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I am facing a situation in which I want to ensure that if a method is modified it does not takes more than X ms to run (essentially if that function is slower, it will slow down the search results on our web page, and that has a bad impact on sales).

We have unit tests (in particular the code is done under python and we use py.test), the first idea is to assert that if the function did not execute in less than X ms, then mark the test as failed (or raise a warning).

However, this feels dangerous (not all computers are the same speed, for example), and also I am not quite sure that's the job of a unit test.

Has someone faced a similar situation? For me speed is a feature, and I want to ensure that such feature is not lost in the future as the code evolves.

If unit testing is not the answer, which other alternatives would you recommend?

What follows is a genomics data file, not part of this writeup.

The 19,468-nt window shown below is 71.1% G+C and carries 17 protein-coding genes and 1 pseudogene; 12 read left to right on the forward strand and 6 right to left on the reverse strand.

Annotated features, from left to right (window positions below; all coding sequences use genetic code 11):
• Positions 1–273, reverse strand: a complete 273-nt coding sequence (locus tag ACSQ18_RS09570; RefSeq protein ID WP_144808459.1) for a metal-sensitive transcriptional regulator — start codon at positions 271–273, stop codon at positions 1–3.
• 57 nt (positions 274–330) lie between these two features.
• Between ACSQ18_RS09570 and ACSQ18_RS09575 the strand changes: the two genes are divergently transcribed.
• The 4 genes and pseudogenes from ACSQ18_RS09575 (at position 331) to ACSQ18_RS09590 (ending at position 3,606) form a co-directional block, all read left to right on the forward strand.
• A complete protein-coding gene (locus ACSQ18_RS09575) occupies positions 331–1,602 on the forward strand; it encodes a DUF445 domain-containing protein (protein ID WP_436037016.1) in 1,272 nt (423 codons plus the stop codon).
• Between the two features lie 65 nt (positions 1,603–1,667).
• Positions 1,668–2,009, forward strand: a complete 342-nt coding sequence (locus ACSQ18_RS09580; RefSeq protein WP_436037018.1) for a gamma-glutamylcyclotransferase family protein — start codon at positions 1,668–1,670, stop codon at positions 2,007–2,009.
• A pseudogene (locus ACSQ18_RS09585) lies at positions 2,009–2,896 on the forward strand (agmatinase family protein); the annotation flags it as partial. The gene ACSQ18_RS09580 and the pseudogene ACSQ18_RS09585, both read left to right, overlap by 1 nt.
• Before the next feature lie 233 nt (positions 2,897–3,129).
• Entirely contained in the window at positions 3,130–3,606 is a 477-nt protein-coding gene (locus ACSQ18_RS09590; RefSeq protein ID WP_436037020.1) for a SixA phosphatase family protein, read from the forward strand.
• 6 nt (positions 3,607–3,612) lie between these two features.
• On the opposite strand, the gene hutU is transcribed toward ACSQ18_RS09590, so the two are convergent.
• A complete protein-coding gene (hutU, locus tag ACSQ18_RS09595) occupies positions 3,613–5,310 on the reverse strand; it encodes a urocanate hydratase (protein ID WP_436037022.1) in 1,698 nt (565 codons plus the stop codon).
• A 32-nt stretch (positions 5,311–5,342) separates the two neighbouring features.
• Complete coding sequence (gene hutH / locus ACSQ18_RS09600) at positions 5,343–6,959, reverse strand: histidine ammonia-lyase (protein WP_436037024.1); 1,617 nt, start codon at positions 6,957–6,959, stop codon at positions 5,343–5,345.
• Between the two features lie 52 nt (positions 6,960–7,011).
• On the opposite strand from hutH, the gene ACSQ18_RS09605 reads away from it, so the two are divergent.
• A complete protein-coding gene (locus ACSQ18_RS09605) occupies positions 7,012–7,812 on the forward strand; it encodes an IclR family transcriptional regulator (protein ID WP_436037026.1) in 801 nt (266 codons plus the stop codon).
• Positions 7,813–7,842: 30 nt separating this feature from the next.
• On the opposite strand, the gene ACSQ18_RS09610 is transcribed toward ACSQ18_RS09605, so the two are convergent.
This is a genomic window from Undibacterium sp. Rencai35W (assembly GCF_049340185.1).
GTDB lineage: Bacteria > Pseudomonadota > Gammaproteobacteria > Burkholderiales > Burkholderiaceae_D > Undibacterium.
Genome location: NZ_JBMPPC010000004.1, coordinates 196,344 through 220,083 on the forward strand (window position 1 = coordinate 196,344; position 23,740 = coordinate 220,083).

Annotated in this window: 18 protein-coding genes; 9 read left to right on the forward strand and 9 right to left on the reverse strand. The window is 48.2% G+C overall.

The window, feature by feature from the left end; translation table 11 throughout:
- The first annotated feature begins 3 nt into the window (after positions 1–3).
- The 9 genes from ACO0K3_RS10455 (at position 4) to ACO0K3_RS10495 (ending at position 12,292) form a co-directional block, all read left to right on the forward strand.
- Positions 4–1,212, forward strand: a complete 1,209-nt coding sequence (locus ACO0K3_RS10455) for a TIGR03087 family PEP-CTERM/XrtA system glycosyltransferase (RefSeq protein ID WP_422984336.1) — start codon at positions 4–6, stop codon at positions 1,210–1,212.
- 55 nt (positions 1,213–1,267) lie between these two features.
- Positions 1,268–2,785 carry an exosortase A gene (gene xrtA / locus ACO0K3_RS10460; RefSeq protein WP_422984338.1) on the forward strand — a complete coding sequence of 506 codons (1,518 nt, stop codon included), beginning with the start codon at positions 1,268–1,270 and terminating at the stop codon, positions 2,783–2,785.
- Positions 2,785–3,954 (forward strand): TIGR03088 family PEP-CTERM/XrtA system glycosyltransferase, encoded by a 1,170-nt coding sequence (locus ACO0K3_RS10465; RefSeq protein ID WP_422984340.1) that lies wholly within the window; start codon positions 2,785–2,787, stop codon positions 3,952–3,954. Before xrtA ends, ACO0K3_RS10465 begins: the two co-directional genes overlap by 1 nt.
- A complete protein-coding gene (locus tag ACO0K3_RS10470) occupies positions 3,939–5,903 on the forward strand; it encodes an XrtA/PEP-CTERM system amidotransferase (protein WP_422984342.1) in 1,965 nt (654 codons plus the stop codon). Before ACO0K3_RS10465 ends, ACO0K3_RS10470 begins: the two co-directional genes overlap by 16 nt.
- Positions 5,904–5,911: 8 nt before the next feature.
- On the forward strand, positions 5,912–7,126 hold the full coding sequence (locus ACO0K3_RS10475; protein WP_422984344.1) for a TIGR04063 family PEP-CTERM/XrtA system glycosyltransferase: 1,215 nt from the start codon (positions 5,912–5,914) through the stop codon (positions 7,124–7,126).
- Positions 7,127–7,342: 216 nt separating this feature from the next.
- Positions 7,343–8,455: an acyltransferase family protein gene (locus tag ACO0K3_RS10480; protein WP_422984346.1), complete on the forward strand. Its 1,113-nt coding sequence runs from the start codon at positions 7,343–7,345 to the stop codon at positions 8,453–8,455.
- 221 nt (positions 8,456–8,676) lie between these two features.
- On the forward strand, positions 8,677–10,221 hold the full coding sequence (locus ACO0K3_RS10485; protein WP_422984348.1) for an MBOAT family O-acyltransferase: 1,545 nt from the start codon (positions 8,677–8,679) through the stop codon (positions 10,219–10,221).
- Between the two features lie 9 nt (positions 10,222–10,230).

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up vote 4 down vote accepted

You could look into using the pytest-timeout plugin for a start. It currently only allows specifying seconds (as floats). But it could be extended to work with more adaptable timings such as pystone numbers so there would be a measurement of how fast your computer performs the pystone benchmark which could be cached and then you'd specify how many "pystones" your test(s) is allowed to take.

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If you have a dedicated build/test server, or roughly equivalent hardware between devs, it's fine to have a time limit in ms. Repeatability is key - you may be able to write something allowing devs to do a "baseline" test run on their machines that subsequent results are then compared to.

There's pyunitperf module available that features time limits as well as load testing. It hasn't been updated for a long time (2009) but would be a good place to start if you're going to roll your own.

And remember that a test time in ms itself isn't going to tell you anything - but as long as you're only using this to compare performance across revisions, it should be okay.

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Yes, we do a dedicated test server, however, we also encourage developers to run tests on their machines, and i do not want them to think they broke the release just because maybe their machines are a little bit loaded. Although as you said, repeteability seems a great idea. Thanks. – Juan Antonio Gomez Moriano Aug 30 '12 at 6:35

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